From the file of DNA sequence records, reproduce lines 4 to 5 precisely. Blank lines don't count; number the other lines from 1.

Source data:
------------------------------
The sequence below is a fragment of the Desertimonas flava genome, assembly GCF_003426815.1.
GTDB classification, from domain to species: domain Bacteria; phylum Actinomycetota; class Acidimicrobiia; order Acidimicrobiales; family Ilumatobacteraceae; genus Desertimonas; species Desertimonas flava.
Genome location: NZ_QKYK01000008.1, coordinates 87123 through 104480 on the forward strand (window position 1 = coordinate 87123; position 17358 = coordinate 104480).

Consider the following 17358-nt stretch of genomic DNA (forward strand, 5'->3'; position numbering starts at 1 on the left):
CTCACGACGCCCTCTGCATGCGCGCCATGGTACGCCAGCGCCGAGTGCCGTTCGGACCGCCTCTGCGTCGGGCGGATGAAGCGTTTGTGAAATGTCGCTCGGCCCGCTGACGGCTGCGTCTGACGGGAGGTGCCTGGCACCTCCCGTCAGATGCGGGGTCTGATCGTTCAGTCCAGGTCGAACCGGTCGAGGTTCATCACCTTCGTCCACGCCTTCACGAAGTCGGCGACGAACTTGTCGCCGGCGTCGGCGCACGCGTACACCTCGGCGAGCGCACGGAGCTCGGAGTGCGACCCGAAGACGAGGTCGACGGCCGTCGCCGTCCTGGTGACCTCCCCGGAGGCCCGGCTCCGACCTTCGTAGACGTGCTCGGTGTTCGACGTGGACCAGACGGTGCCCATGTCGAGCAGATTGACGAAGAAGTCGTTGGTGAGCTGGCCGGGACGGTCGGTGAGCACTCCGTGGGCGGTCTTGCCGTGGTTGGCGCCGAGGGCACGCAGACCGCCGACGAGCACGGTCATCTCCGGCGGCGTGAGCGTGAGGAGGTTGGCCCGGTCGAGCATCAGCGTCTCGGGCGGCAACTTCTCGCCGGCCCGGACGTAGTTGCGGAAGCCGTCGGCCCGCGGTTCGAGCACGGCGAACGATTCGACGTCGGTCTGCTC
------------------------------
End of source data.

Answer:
Consider the following 17358-nt stretch of genomic DNA (forward strand, 5'->3'; position numbering starts at 1 on the left):
CTCACGACGCCCTCTGCATGCGCGCCATGGTACGCCAGCGCCGAGTGCCGTTCGGACCGCCTCTGCGTCGGGCGGATGAAGCGTTTGTGAAATGTCGCTCGGCCCGCTGACGGCTGCGTCTGACGGGAGGTGCCTGGCACCTCCCGTCAGATGCGGGGTCTGATCGTTCAGTCCAGGTCGAACCGGTCGAGGTTCATCACCTTCGTCCACGCCTTCACGAAGTCGGCGACGAACTTGTCGCCGGCGTCGGCGCACGCGTACACCTCGGCGAGCGCACGGAGCTCGGAGTGCGACCCGAAGACGAGGTCGACGGCCGTCGCCGTCCTGGTGACCTCCCCGGAGGCCCGGCTCCGACCTTCGTAGACGTGCTCGGTGTTCGACGTGGACCAGACGGTGCCCATGTCGAGCAGATTGACGAAGAAGTCGTTGGTGAGCTGGCCGGGACGGTCGGTGAGCACTCCGTGGGCGGTCTTGCCGTGGTTGGCGCCGAGGGCACGCAGACCGCCGACGAGCACGGTCATCTCCGGCGGCGTGAGCGTGAGGAGGTTGGCCCGGTCGAGCATCAGCGTCTCGGGCGGCAACTTCTCGCCGGCCCGGACGTAGTTGCGGAAGCCGTCGGCCCGCGGTTCGAGCACGGCGAACGATTCGACGTCGGTCTGCTC